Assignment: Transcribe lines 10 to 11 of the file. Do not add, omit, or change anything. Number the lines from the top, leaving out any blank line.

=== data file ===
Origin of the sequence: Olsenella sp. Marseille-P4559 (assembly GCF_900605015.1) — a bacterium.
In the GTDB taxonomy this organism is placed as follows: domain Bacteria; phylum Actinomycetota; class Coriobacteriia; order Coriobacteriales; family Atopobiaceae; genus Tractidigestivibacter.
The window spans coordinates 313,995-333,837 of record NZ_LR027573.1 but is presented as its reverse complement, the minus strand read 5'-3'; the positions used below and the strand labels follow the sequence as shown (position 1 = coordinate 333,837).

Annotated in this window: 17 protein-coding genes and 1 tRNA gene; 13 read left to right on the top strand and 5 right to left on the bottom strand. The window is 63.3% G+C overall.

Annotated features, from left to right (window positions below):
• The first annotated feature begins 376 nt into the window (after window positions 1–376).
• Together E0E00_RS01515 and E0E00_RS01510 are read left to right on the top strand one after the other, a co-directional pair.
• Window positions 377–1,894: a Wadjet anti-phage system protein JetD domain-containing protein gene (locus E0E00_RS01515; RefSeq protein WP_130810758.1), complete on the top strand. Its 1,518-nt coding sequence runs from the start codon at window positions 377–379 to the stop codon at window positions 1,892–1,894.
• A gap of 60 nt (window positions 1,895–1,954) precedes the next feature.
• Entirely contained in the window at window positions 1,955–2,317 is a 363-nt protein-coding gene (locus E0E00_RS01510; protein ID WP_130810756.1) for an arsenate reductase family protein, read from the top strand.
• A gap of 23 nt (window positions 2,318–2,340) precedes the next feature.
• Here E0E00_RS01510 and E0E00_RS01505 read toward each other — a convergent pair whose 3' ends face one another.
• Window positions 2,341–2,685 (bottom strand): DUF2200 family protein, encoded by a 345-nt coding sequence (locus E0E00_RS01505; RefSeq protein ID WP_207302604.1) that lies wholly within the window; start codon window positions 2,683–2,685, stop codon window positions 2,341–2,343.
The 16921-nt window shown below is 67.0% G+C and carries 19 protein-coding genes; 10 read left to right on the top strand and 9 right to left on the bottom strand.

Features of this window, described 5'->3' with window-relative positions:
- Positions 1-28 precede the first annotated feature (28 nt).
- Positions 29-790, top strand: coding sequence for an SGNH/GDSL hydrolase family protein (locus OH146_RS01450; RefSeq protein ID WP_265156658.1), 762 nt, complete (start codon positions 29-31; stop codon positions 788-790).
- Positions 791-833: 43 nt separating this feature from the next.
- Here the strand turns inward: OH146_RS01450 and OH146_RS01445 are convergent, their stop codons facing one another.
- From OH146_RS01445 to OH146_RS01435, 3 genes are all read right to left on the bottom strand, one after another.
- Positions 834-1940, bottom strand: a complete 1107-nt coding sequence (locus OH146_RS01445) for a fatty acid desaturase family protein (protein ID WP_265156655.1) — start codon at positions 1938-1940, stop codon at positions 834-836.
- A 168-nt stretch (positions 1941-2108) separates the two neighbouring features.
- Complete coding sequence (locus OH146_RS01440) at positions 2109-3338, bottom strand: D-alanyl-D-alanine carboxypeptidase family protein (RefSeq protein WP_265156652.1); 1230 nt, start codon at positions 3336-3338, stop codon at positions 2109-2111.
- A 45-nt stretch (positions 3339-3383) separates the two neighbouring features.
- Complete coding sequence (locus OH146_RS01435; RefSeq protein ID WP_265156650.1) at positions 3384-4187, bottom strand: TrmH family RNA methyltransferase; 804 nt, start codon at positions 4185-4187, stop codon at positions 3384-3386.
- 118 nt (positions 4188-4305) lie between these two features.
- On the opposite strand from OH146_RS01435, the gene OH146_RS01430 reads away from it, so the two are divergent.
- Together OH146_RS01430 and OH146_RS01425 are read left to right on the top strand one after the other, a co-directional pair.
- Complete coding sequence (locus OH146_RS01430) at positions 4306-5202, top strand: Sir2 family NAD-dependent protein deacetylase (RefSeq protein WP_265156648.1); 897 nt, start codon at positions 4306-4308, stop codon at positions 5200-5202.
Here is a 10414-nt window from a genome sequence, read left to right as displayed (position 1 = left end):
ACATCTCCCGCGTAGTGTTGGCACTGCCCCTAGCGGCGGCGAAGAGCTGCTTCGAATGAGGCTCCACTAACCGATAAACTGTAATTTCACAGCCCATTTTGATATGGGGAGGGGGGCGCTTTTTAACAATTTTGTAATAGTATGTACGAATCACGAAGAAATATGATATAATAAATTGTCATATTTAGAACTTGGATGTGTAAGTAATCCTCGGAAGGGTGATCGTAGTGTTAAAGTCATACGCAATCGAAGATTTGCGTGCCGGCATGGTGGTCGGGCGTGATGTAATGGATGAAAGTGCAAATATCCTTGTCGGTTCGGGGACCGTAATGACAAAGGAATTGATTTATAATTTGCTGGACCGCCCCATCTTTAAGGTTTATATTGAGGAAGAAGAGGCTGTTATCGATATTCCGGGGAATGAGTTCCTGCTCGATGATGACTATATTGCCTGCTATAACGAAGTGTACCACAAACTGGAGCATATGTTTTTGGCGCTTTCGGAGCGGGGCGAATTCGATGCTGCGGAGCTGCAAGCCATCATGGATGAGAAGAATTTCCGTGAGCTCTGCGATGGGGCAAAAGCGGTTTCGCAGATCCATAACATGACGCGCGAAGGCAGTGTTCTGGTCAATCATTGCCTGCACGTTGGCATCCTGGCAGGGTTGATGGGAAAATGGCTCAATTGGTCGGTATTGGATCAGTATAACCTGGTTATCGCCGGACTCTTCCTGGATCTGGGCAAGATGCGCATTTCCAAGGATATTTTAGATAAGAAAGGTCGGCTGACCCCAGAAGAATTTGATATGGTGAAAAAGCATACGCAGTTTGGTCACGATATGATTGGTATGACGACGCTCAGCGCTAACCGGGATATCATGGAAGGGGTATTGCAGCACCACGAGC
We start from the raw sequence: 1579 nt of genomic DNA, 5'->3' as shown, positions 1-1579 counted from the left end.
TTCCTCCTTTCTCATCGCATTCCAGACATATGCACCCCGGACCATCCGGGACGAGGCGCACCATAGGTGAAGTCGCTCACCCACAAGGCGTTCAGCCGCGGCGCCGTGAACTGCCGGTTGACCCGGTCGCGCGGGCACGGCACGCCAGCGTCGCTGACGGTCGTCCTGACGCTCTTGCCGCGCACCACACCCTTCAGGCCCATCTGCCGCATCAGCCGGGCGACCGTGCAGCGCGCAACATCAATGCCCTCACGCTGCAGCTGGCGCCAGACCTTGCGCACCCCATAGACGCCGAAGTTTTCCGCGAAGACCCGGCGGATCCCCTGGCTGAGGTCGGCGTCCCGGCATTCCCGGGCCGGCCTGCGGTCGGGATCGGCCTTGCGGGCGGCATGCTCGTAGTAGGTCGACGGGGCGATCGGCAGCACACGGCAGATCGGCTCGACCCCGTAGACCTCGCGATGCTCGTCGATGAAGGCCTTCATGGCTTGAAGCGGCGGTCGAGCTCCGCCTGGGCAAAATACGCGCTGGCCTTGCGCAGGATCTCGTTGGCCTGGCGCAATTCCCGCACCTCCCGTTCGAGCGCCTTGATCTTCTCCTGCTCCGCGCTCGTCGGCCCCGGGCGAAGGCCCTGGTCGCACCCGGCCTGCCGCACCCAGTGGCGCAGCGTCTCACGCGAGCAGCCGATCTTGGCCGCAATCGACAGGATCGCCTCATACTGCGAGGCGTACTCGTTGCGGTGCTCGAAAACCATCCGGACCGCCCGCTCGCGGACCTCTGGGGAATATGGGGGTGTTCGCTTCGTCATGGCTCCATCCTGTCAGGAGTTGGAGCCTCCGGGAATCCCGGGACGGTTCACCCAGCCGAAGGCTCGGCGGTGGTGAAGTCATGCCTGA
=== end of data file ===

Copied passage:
• Entirely contained in the window at window positions 1,955–2,317 is a 363-nt protein-coding gene (locus E0E00_RS01510; protein ID WP_130810756.1) for an arsenate reductase family protein, read from the top strand.
• A gap of 23 nt (window positions 2,318–2,340) precedes the next feature.